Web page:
Anorexia Nervosa Treatment in Paterson, NJ
With diet tips and tricks published daily and mainstream media showcasing images of picture-perfect thin models and celebrities, many of us, as a consequence, have negative body images and a complicated relationship with food. If you find yourself spending too much time obsessing over food and your appearance to such an extent that it interferes with your happiness and functioning, then you may have an eating disorder like Anorexia Nervosa. Often referred to simply as anorexia, this eating disorder is characterized by self-starvation which results in excessive weight loss. Individuals exhibit an intense fear of weight gain and often feel uncomfortable eating around others, suffering from extreme feelings of anxiety, shame and low self-esteem, peaking particularly after eating. Often resulting in serious health consequences and marked by social withdrawal, anorexia is a serious psychological disorder.
To seek help from a healthcare professional in Paterson that specializes in anorexia treatment, call (201) 806-6099 or contact Dr. M.T. Shahab online.
Anorexia nervosa is marked by a number of symptoms that manifest into complications for both mental and physical health. It's important to keep in mind that with anorexia, individuals are often extremely secretive and good at hiding otherwise obvious symptoms. Though an individual may not present with all of the following, here are a number of anorexia symptoms you or a loved one may experience:
- Extreme weight loss, thin appearance
- Skipping meals, making excuses for avoiding food
- Dizziness or fainting
- Absence of menstruation (amenorrhea)
- Elevated liver enzymes
- Abnormal blood counts
- Dry skin
- Low blood pressure
- Brittle nails
- Osteoporosis, losing bone calcium that can result in broken bones
- Excessive exercise
- Hair loss
- Body dysmorphia, distorted self-image
- Flat mood, or lack of emotion
- Wearing baggy or layered clothing
- Complaining about being fat
Long-term effects vary, depending on the severity of the disease. Many withdraw from school, work and social activities. There is often extreme isolation and an avoidance of social situations, particularly those centered on food. Because anorexia often occurs in conjunction with co-occurring disorders, individuals may also experience extreme depression that can eventually lead to low self-esteem, feelings of worthlessness and suicidal thoughts. If left unchecked, extreme physical effects of long-term starvation are often irreversible. These include infertility, shutdown of major body systems, brain damage, heart attacks and even death.
Treatment for Anorexia Nervosa
Eating disorders are serious health conditions, with long-term emotional and physical complications. It's imperative that individuals seek professional help, as anorexia has the potential to become a chronic, debilitating and life-threatening condition. There is hope, however, as early diagnosis and intervention significantly increases the chances of recovery. The first step in seeking treatment, is to admit that you need help. After an individual is willing to accept anorexia treatment, therapy or counseling, coupled with monitoring of medical symptoms and conditions is often most effective. Certain psychiatric medications have been shown to improve mental health symptoms. Still, whatever course of treatment is offered, it should be tailored to the individual. A multidisciplinary team is recommended, including a primary care physician, psychologist, psychiatrist, social worker and nutritionist. The best treatment is interdisciplinary, utilizing a holistic approach to the individual, including:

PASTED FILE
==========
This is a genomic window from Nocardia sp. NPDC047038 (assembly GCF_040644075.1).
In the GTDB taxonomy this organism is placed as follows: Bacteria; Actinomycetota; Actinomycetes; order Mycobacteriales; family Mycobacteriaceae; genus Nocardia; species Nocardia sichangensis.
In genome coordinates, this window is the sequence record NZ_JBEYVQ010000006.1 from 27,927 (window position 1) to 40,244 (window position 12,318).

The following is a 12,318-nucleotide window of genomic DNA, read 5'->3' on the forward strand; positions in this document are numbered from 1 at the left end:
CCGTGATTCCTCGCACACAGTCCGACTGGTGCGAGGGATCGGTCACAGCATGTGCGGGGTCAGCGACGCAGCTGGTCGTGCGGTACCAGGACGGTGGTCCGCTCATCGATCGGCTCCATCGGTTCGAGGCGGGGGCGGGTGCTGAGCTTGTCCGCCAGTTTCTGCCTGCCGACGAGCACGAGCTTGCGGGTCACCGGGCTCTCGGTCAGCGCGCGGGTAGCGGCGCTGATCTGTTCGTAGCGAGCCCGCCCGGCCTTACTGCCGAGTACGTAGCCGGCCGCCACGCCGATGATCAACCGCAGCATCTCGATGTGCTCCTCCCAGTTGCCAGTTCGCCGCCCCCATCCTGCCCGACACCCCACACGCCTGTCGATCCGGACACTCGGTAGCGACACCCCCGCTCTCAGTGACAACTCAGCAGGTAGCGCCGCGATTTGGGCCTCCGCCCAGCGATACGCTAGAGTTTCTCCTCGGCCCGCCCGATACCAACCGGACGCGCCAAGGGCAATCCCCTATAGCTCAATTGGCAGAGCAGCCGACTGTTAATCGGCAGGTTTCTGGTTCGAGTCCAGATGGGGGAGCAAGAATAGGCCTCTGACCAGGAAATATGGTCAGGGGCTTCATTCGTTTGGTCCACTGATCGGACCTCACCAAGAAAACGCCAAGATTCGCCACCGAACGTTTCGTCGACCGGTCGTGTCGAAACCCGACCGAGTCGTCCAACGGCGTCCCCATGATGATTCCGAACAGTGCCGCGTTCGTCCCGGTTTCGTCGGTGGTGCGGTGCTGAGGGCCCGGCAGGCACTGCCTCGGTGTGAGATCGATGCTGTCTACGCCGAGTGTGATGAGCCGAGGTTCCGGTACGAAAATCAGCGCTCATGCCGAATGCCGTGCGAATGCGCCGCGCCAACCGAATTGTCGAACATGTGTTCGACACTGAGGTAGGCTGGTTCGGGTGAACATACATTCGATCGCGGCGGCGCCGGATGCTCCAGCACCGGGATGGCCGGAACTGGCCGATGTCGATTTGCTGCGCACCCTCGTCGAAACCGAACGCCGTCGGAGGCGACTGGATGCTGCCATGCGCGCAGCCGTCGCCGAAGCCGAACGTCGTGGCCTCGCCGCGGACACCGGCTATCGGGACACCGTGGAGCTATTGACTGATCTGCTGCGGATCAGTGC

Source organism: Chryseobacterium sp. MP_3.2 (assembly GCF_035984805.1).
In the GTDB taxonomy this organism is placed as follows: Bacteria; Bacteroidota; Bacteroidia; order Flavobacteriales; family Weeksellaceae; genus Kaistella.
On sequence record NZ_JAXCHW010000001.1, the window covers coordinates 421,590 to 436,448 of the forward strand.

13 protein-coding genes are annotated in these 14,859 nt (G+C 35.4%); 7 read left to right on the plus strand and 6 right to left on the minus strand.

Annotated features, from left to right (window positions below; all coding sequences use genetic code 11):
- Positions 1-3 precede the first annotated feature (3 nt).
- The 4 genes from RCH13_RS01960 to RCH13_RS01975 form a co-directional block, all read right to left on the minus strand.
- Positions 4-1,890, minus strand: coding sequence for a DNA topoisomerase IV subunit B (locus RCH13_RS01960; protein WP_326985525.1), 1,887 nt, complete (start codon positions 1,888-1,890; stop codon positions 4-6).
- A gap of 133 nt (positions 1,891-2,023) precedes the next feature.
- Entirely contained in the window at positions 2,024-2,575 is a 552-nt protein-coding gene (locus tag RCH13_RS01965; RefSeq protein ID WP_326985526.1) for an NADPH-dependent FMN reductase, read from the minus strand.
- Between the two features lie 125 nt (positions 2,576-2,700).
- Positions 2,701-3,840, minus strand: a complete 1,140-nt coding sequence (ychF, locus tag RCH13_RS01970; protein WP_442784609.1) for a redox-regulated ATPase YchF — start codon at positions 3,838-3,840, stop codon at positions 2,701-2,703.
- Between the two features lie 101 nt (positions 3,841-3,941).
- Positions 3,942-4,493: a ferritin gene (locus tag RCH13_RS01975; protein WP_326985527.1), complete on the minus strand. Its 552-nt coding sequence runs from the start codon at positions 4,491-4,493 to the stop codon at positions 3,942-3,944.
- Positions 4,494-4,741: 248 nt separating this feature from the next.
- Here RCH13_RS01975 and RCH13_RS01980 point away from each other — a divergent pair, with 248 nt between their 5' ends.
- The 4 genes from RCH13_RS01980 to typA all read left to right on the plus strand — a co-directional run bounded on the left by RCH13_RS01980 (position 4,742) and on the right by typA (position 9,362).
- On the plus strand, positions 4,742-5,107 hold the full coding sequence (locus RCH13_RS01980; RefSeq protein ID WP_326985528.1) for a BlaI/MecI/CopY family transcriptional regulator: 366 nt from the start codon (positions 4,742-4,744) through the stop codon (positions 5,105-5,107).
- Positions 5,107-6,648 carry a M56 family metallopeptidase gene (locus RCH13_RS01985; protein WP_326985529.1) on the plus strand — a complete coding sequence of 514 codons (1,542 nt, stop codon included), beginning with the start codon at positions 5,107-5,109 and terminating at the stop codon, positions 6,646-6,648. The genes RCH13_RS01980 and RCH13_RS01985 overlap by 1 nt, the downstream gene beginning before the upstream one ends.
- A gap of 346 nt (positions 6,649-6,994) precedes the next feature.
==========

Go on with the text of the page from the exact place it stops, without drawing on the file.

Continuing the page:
- Medical Treatment - Before a patient is healthy enough to become receptive to treatment, medical intervention is often required. A physical assessment is necessary to address and resolve serious health issues such as malnourishment, heart issues or damage to bodily systems and functions.
- Nutritional Counseling - Meeting with a registered dietician is often a priority in eating disorder treatment. Nutritional education and counseling are necessary to reestablish a healthy relationship with food.
- Therapy - After health is stabilized, therapy is introduced. Therapists work with individuals to help them replace negative thought patterns and feelings of hopelessness with positive coping mechanisms. Therapies in treating anorexia often include DBT (dialectical behavior therapy), CAT (cognitive analytic therapy), CBT (cognitive behavioral therapy) as well as family and group therapy when it’s beneficial.
In extreme cases, when life-threatening physical problems or severe psychological and behavioral problems impair functioning, inpatient care and hospitalization may be necessary. Though individual needs may vary, it's most important for patients to find a healthcare provider that they trust, to manage and direct their care.
If you or a loved one are experiencing anorexia nervosa symptoms, get help today in Paterson from an eating disorder expert, call (201) 806-6099 or contact Dr. M.T. Shahab online.
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